The new pathotype was found in the Rural Municipality of Pembina
By Diego Flammini
Manitoba Agriculture has identified a new strain of a disease that can be devastating to canola yields.
The ag ministry confirmed the new clubroot strain as pathotype 3A. It can overcome some genetic resistance in canola varieties. This strain has been seen in Alberta since at least 2014.
“Traditionally rated ‘resistant’ or ‘R’ canola varieties will not be effective in preventing clubroot infection against this pathotype strain,” the ministry said in a Sept. 6 release.
But some varieties are specifically labelled for resistance to 3A, the ag ministry added.
Officials discovered the type of clubroot in the Rural Municipality of Pembina, which has a history of clubroot outbreaks.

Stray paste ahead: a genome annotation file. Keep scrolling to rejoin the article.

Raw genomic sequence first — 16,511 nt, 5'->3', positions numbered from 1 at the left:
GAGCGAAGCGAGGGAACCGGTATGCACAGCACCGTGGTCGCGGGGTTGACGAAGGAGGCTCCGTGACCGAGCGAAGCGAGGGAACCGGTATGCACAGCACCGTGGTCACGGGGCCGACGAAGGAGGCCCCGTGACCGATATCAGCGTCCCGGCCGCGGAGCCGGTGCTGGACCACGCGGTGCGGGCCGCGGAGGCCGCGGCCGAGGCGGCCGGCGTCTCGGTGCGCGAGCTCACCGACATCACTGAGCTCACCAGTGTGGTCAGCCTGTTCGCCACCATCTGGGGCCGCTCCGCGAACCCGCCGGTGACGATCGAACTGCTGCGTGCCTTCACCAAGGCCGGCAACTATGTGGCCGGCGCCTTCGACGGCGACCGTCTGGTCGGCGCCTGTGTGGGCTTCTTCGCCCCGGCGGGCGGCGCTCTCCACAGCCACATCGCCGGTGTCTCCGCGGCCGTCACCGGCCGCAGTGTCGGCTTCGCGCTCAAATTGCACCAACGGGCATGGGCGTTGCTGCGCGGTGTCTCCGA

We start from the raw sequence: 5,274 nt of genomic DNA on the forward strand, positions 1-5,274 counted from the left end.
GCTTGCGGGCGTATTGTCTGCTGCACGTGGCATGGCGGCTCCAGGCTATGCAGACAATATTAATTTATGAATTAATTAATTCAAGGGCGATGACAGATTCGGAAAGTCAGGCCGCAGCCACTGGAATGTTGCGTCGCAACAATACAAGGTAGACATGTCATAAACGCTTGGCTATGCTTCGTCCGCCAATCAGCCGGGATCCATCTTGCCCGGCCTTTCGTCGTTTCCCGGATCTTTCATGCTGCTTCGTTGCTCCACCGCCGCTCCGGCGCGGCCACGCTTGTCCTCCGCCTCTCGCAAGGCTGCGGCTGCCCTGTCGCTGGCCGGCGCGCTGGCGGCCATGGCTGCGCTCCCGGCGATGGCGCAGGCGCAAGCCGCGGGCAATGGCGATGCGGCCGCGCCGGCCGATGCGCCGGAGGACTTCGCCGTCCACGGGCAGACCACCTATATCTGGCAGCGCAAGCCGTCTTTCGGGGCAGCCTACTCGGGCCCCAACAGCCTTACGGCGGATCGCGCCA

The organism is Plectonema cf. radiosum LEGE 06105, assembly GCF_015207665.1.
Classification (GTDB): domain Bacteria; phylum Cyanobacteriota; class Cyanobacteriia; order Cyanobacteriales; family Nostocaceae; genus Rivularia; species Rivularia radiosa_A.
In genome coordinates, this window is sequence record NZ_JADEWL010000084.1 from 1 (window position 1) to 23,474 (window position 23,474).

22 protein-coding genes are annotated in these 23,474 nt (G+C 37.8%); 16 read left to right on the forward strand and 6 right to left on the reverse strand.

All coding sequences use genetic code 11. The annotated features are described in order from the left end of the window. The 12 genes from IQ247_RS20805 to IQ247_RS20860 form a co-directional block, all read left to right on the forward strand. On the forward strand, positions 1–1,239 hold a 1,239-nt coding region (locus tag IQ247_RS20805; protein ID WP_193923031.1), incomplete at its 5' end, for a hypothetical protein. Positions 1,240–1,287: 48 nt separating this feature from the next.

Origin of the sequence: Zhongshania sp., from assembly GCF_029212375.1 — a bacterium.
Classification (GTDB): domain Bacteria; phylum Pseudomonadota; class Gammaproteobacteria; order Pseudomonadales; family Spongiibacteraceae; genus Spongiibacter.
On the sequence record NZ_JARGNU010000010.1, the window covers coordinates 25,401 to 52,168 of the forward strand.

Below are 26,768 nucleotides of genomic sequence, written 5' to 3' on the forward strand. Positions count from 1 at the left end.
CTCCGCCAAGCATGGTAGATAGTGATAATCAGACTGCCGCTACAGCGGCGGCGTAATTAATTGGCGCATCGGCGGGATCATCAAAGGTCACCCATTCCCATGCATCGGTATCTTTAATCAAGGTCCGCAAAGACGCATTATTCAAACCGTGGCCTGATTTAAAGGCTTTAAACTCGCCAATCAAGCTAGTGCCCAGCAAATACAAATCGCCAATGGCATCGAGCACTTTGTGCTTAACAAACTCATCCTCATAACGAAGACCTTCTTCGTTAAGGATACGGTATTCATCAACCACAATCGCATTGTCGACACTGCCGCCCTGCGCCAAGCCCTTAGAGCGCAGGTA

Pembina had more than 80,000 spores per gram of soil, a provincial clubroot distribution map showed. The map showed test results from between 2009 and 2018.
Producers should be on high alert after this recent discovery.
“This is yet another cue for the industry to continue to take this disease seriously and implement clubroot management plans,” Dan Orchard, an agronomy specialist with the Canola Council of Canada, said in a Sept. 10 statement. “We still have the opportunity to get ahead of this disease and limit the impact it has on canola producers and the industry.”
Controlling the spread of the plant disease can be challenging.
Spores can be transmitted between fields on footwear, tires, by wind or even water movement.
Taking the necessary steps to prevent clubroot infestations is critical to stopping an outbreak.
“It is critically important to limit the pressure we put on resistance by using resistant varieties before spore concentrations are high, extending the break between canola crops and changing up resistance sources if necessary,” Orchard said.